The exceptionally preserved skeleton of Darwinius, known popularly as “Ida.” From PLoS One.
Almost ten months ago an international team of researchers introduced the world to an exquisitely-preserved primate from the 47 million year old oil shales of Messel, Germany. Dubbed Darwinius masillae, and nicknamed “Ida” and “The Link”, the fossil was touted as one of our earliest primate ancestors in a massive media campaign worthy of a Hollywood blockbuster. Yet the trouble was that there was no solid evidence that Darwinius was one of our ancestors. Despite the marketing blitz promoting the fossil the team of scientists who described it did not provide sufficient evidence that the lemur-like primate was anywhere close to our ancestry, and it would take the description of a related fossil primate several months later to put “Ida” in her place. Darwinius was not one of our ancient progenitors, as had been proclaimed, but instead belonged to an extinct branch of early primates which were more closely related to living lemurs and lorises.
Now another team of early primate experts has published a new analysis of the famous fossil. Writing in the Journal of Human Evolution paleontologists Blythe Williams, Richard Kay, Christopher Kirk, and Callum Ross have independently confirmed that the original description of Darwinius which appeared in the journal PLoS One was deeply flawed. Understanding why, however, requires a bit of background.
For over a century scientists have known that there are two major divisions among living primates: the haplorrhines (“dry nosed primates”) and the strepsirrhines (“wet nosed primates”). The former group contains tarsiers plus anthropoid primates (monkeys and apes) while the latter is composed of lemurs, lorises, and bush babies, and independent lines of evidence have confirmed that these groups diverged tens of millions of years ago. Because of this we know that fossil primates from at least the past 55 million years must have fallen into one group or another, but the description of Darwinius aimed to throw a monkey wrench into the scientific consensus of early primate relationships.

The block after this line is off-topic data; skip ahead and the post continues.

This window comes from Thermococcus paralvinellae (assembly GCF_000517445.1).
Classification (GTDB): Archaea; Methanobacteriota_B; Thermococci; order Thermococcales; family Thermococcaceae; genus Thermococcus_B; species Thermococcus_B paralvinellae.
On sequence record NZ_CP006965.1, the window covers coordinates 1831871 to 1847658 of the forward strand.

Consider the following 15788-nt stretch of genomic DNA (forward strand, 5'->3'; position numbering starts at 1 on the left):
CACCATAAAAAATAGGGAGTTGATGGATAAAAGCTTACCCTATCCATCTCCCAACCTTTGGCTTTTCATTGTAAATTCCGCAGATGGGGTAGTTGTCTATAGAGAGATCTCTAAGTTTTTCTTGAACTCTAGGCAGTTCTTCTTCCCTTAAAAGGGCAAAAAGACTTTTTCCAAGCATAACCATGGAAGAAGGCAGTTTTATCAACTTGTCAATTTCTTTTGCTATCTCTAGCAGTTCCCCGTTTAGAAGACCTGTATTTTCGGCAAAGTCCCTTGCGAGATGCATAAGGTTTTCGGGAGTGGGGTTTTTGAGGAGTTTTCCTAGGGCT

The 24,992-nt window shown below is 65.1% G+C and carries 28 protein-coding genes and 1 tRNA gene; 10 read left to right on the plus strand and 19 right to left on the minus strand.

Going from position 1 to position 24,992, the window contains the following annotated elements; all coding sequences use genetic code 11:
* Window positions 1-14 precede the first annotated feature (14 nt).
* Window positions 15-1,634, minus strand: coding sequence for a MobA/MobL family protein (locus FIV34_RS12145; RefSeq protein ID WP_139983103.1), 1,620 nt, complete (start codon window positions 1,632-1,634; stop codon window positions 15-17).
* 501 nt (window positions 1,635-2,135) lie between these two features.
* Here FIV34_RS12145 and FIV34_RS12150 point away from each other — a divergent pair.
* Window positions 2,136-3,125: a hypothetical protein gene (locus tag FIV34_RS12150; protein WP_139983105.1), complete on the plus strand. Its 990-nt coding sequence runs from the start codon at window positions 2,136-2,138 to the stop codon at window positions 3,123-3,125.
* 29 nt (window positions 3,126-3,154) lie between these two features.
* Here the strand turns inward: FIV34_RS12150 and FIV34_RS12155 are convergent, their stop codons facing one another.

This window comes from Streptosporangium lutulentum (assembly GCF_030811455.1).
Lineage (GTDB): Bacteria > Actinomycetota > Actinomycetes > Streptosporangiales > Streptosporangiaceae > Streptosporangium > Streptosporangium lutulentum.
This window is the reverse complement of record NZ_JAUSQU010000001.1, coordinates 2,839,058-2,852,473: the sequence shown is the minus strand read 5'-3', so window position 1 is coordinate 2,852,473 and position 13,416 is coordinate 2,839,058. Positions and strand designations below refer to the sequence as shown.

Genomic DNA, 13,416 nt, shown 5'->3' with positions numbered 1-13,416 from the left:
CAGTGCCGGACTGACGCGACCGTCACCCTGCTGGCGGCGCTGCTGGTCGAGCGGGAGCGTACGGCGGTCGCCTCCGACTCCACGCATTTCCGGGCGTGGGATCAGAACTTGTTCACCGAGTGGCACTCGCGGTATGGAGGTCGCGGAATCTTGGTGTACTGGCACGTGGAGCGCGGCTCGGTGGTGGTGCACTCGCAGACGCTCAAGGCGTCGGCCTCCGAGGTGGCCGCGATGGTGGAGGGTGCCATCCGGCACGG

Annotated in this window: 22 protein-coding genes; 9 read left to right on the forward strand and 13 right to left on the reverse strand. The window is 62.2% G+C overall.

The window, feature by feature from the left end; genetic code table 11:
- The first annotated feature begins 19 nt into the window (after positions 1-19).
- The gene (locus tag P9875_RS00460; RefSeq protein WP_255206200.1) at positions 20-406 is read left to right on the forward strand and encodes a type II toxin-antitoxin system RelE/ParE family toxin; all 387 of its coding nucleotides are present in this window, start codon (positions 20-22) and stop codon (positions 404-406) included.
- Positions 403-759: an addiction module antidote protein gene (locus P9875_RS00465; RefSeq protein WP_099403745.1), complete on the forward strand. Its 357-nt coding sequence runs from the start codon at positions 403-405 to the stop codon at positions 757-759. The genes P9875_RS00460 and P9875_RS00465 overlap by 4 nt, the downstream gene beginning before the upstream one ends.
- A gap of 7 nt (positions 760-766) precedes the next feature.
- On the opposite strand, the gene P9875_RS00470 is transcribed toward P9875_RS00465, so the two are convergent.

As recognized by the scientists who described it, Darwinius was an adapiform primate which belonged to a now-extinct group of lemur-like species. Although adapiformes had once been contenders for the role of anthropoid ancestors during the 1970’s and 1980’s they have since been recognized as strepsirrhine primates, meaning that there was no way they could be the ancestors of monkeys (and hence apes). Despite this change, however, the authors of the Darwinius paper attempted to rehabilitate the status of adapiformes by proposing that Darwinius possessed more traits in common with haplorrhines than strepsirrhines. This would not necessarily make it one of our ancestors, but it would place it one our side of the family tree and make it more reasonable to think of it as a close relative of the earliest anthropoid primates.
This hypothesis was refuted several months later when an independent team of researchers described another 37 million year old adapiform they named Afradapis. Though not nearly as complete as Darwinius, there was enough of Afradapis to determine its relationship to other fossil primates, and the authors of the new study used this as an excuse to parse the primate evolutionary tree by comparing 360 traits across 117 living and extinct primates. Not surprisingly, the results of these comparisons were more consistent with the established consensus of early primate relationships, and the scientists ascertained that the confusion about the relationship of Darwinius to other primates may have been caused by the fact that it possessed independently evolved traits seen in later anthropoid primates (but not early ones). If you were to compare Darwinius to only living primates you might think Darwinius was a close relative of anthropoids, but the actual earliest known fossil anthropoids did not share the same features.